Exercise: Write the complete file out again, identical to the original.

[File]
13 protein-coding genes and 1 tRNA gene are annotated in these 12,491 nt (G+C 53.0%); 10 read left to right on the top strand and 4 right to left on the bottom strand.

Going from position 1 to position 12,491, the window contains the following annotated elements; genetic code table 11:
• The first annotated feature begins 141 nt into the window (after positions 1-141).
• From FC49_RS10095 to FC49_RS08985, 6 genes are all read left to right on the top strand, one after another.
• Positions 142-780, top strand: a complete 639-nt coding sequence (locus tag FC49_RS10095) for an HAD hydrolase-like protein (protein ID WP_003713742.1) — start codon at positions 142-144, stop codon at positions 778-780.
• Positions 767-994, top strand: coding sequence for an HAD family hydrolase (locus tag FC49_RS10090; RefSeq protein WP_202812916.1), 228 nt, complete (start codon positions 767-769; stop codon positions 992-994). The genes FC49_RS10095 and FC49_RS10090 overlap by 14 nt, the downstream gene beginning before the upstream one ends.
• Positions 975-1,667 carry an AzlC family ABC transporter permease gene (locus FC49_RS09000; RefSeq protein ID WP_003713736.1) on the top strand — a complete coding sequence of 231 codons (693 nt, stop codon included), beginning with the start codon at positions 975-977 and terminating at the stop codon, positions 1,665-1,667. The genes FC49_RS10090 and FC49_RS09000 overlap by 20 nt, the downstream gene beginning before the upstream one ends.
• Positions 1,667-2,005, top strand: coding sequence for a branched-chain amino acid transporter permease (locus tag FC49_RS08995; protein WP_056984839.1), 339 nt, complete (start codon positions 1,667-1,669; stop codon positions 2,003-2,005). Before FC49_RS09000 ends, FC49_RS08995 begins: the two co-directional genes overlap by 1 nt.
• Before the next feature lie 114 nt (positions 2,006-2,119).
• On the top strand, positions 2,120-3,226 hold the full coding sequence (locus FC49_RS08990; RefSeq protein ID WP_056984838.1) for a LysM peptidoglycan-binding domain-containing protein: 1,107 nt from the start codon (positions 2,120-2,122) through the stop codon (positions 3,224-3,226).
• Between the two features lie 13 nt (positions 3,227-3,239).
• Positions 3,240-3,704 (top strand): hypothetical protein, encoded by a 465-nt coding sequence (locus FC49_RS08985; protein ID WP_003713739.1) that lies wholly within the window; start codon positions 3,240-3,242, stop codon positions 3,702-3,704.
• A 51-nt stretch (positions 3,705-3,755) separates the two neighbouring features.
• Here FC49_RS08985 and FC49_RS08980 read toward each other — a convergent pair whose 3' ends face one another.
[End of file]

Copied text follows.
13 protein-coding genes and 1 tRNA gene are annotated in these 12,491 nt (G+C 53.0%); 10 read left to right on the top strand and 4 right to left on the bottom strand.

Going from position 1 to position 12,491, the window contains the following annotated elements; genetic code table 11:
• The first annotated feature begins 141 nt into the window (after positions 1-141).
• From FC49_RS10095 to FC49_RS08985, 6 genes are all read left to right on the top strand, one after another.
• Positions 142-780, top strand: a complete 639-nt coding sequence (locus tag FC49_RS10095) for an HAD hydrolase-like protein (protein ID WP_003713742.1) — start codon at positions 142-144, stop codon at positions 778-780.
• Positions 767-994, top strand: coding sequence for an HAD family hydrolase (locus tag FC49_RS10090; RefSeq protein WP_202812916.1), 228 nt, complete (start codon positions 767-769; stop codon positions 992-994). The genes FC49_RS10095 and FC49_RS10090 overlap by 14 nt, the downstream gene beginning before the upstream one ends.
• Positions 975-1,667 carry an AzlC family ABC transporter permease gene (locus FC49_RS09000; RefSeq protein ID WP_003713736.1) on the top strand — a complete coding sequence of 231 codons (693 nt, stop codon included), beginning with the start codon at positions 975-977 and terminating at the stop codon, positions 1,665-1,667. The genes FC49_RS10090 and FC49_RS09000 overlap by 20 nt, the downstream gene beginning before the upstream one ends.
• Positions 1,667-2,005, top strand: coding sequence for a branched-chain amino acid transporter permease (locus tag FC49_RS08995; protein WP_056984839.1), 339 nt, complete (start codon positions 1,667-1,669; stop codon positions 2,003-2,005). Before FC49_RS09000 ends, FC49_RS08995 begins: the two co-directional genes overlap by 1 nt.
• Before the next feature lie 114 nt (positions 2,006-2,119).
• On the top strand, positions 2,120-3,226 hold the full coding sequence (locus FC49_RS08990; RefSeq protein ID WP_056984838.1) for a LysM peptidoglycan-binding domain-containing protein: 1,107 nt from the start codon (positions 2,120-2,122) through the stop codon (positions 3,224-3,226).
• Between the two features lie 13 nt (positions 3,227-3,239).
• Positions 3,240-3,704 (top strand): hypothetical protein, encoded by a 465-nt coding sequence (locus FC49_RS08985; protein ID WP_003713739.1) that lies wholly within the window; start codon positions 3,240-3,242, stop codon positions 3,702-3,704.
• A 51-nt stretch (positions 3,705-3,755) separates the two neighbouring features.
• Here FC49_RS08985 and FC49_RS08980 read toward each other — a convergent pair whose 3' ends face one another.